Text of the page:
I had to sweep the electronics with REQ to find my problems with Audyssey....
It went like so:
Response curve of receiver with Audyssey off:
Note the decreasing response below 10Hz, typical of most audio equipment.
Now engage Audyssey:
Note how it places cuts where needed. Also note how it does not place any cuts below 20Hz, or above 250Hz. Of significant note, the overall level has been increased, to make the apparent overall volume equal between Audyssey on and off.
Both traces together:
You can see that below 20Hz, there is a SIGNIFICANT 'boost' happening because of the level change, which was causing my sub to distort. Hence the purchase of the reckhorn.
Now, to see that it is just a level issue, I move the Audyssey on trace down by 10dB:
10dB is the same as 10x the power. SVS uses an amp similar to mine, and some SVS owners were also complaining that Audyssey was 'boosting' the extreme low end too much. What I did with my amp/reckhorn combo is essentially fill in the dip between 20 and 15Hz with my amp's freq response, and used the Reckhorn to eliminate the sub-15Hz 'boosting' Audyssey was implementing.
As for Dynamic EQ, I really like it. It reads volume frame by frame and adjusts eq according to equal loudness curves. Louder passages get less eq, softer passages get more, and the level of eq varies not only by source content but by master volume setting. At 0dBMV, no eq is added to anything. Many terabytes of data implementing equal loudness contours as well as pro mixers' input was used to make the algorithm. Dynamic EQ alters the levels of the surrounds, boosting them a little as the volume is decreased. It is a prominent effect. Switching between Dynamic EQ on and off listening at -15dB, with DynEQ off, everything collapses to the front 3 channels. My one complaint is that at very low volume levels (-20dB or lower), there is too much bass. I think the algorithm is great for listening down to -15dB, but lower than that and it sounds strange, too much low end.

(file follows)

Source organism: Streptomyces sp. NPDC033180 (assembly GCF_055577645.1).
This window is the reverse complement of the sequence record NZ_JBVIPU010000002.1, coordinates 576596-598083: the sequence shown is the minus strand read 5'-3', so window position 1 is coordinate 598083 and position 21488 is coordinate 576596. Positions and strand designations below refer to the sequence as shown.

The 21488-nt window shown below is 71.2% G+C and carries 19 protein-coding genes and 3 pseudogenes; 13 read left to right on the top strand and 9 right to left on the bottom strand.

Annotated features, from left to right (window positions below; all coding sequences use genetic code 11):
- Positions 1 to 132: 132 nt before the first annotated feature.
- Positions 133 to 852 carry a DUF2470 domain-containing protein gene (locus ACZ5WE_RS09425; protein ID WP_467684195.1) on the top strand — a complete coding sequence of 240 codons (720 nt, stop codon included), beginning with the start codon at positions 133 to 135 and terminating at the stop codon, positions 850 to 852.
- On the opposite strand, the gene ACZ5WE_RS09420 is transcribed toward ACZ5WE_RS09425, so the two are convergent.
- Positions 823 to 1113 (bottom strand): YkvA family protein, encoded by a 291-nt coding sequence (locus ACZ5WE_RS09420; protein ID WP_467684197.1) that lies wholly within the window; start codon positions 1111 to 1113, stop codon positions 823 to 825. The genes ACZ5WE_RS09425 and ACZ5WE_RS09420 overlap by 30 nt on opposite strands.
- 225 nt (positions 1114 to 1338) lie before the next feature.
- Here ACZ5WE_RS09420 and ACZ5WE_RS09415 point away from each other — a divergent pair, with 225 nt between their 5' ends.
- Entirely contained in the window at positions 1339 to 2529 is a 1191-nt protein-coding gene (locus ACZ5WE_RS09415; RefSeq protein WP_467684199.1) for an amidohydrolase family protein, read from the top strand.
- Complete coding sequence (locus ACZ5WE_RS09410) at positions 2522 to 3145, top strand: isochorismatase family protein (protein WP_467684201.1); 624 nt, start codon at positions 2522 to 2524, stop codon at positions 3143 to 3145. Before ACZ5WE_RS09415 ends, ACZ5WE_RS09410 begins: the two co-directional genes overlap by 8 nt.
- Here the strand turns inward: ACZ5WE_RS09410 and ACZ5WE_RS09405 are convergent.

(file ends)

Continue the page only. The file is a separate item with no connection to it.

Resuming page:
I have measured the boost, and at -10dBMV, with a -3.0dBFS sinewave sweep, it applies a maximum of 3dB of low end boost, more boost as you delve lower in frequency.
Why I HATE dialnorm is that it changes the Dynamic EQ algorithm. For movies that have the -4dB offset, to get equal level, I turn up to -6dBMV. That means Dynamic EQ is applying less changes, less low freq boost. The difference became apparent with the two versions of TF2. I bought the standard version, not knowing the big screen version existed. When I got the big screen version, it seemed to lack authority, due to the dialnorm. When I turned it up to -6dBMV to match, Dynamic EQ did not apply as much changes, and while it was close to the same level, the low end had slightly less punch and depth, because DynEQ was applying less change...it is noticeable....less kick, less shake, less rumble. And we are only talking about a few dBs here...it seems tactility of bass freqs is highly dependent on level.
Dialnorm now explains why movies like the Hulk are the loudest I own, no dialnorm offset on that one or Master and Commander...